He’s the the guy with an army of catchphrases and the world’s most colourful wardrobe – a lad who’s always up for a laugh. But in Grief And Me, which airs on June 3, we see another side to Joey Essex – one that’s been overwhelmed by the loss of his mum to suicide at the age of 10.
Now 30, the reality TV star opens up about the dark cloud that’s been hanging over his head since childhood – and the impact it’s had on his life choices.
No amount of fame or money has been able to heal the grief he’s kept buried inside for 20 years. But can anything? Here’s what we learned from the show.
1. Joey has spent 20 years struggling with his mental health
The reality star speaks about how he’s been unable to come to terms with the death of his mum. Every time he talks about her, or remembers her, he becomes overwhelmed with emotion. “The truth is, I’ve never been able to deal with it,” he says. “I’ve kept all this pain bottled up for years: getting panic attacks, feeling anxious, pushing people away. But I can’t go on like this.”
After the death of his mum, his life was “completely torn to pieces” – but he wasn’t able to process it. He was starting secondary school and felt unable to talk to other students or teachers about what he was going through.
The reality star vividly remembers having episodes, not long after her death, where he’d feel hot, race around, and act erratic. His dad would put him in a cold bath to cool – and calm – him down. Reflecting back, he acknowledges these were panic attacks.
2. Talking really does help when processing loss
Joey speaks to his sister Frankie and they recall how differently she reacted after the death of their mum. She would speak about her to try and keep her memory alive, while Joey preferred to not talk at all. “I don’t talk to anyone about it,” the reality star says. “It’s all in here [points to his chest] hidden.”
In the documentary, he attends therapy with clinical psychologist Dr Stephen Blumenthal. Sessions start off shaky, where Joey is vocal about his trust issues and the fact he doesn’t feel like he can trust the therapist.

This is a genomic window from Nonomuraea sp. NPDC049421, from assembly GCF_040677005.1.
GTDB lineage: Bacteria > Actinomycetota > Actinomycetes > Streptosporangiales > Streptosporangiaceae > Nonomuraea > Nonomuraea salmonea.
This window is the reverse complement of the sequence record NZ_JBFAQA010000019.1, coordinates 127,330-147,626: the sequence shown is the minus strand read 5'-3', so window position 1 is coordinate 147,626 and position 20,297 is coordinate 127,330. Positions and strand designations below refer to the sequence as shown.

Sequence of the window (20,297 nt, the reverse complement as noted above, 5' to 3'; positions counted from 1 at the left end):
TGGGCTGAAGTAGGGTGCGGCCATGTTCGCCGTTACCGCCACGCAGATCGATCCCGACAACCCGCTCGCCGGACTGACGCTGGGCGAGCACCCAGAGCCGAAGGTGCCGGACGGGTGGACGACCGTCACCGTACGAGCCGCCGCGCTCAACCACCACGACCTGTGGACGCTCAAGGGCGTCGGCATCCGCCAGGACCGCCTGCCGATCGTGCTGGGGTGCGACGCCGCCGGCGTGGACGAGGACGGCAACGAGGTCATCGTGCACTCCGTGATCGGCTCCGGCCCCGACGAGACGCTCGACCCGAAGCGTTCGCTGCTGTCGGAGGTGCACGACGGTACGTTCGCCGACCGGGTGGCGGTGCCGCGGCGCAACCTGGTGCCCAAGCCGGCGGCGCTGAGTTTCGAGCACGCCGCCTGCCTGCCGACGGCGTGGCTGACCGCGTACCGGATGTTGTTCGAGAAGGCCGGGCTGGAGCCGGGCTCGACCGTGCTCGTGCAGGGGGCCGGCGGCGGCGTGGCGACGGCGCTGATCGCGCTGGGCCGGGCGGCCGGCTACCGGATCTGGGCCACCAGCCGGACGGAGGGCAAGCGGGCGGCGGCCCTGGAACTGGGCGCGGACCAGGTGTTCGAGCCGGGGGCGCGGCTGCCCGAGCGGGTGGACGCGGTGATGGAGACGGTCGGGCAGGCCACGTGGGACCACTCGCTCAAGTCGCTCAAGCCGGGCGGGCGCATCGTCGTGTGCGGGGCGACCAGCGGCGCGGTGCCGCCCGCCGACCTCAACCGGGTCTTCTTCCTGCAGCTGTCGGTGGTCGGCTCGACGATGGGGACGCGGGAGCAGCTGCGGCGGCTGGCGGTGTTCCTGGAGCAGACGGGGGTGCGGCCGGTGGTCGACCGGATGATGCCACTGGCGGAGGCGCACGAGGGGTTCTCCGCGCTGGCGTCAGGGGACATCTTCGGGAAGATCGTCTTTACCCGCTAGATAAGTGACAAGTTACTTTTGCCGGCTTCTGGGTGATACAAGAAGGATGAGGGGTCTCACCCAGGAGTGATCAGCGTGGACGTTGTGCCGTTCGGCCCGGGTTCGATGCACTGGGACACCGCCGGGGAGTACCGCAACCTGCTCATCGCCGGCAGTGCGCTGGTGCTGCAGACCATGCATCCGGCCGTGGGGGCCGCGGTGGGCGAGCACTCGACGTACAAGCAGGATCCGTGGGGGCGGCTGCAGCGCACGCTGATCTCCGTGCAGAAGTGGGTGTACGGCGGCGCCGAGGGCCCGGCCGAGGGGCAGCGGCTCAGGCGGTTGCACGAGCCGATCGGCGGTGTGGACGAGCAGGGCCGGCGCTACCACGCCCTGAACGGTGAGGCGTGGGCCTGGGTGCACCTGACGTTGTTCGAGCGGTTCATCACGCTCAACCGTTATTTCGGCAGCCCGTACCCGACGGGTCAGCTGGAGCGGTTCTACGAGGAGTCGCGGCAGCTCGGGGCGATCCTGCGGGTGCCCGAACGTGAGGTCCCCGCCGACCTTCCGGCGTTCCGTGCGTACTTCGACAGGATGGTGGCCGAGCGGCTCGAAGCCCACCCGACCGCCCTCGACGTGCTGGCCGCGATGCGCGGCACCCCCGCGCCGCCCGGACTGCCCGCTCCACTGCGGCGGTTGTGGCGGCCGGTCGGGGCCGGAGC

But over time, they have a breakthrough and he realises talking helps – although he can’t quite place how. As the show goes on, we see Joey talk more about his mum, and his memories of her.
3. Building trust after trauma can be unimaginably hard
We find out Joey’s mistrust of people, like his therapist, extends to his romantic relationships, too. The star acknowledges he’d love to settle down and have a family, but he keeps pushing people away.
When he talks this through with his therapist, he realises this once again goes back to losing his mum. “She loved me, but she left me,” he says. “I always think to myself if she loved me that much, why would she leave me?
“Imagine if I was with someone, and I had kids with them, and I really did love that person – and then she left me. I wouldn’t know what to do.” Dr Blumenthal and Joey speak through the issue to try and get him to come to terms with it.
4. Joey has struggled with his sense of identity over the years
The reality star spends a lot of time soul-searching in the documentary, acknowledging that most people know him as this larger-than-life character, but behind closed doors he’s battling all kinds of demons. We find out he’s quite lonely and he doesn’t really know who he is.
“I think the whole persona he’s used up until now means that he doesn’t have to give her [his mum] up, he’s always her little boy,” says Dr Blumenthal.
5. Sometimes, with grief, you have to face the memories
Parts of the show see Joey retrace his steps – looking at old photos of his mum, talking about her with his sister and nan, and visiting the house where he grew up in Bermondsey. “Running away from memories hasn’t done me any favours at all,” says the star, who has one photo of his mum on display in his house.
Dr Blumenthal notes that trauma buries people’s memories and stops them from being able to look at photos or films. Retrieving those memories – and the thoughts and emotions associated with those memories – can be really difficult.
While initially Joey is barely able to think about or talk about his mum, over time he realises that reflecting back on some of the happier times isn’t as bad as he’d imagined – in fact, it’s quite cathartic.
Joey Essex: Grief and Me airs Thursday June 3, available on BBC Three from 6am, BBC One from 9pm, and on iPlayer.
Useful websites and helplines
Mind, open Monday to Friday, 9am-6pm on 0300 123 3393.
Samaritans offers a listening service which is open 24 hours a day, on 116 123 (UK and ROI - this number is FREE to call and will not appear on your phone bill).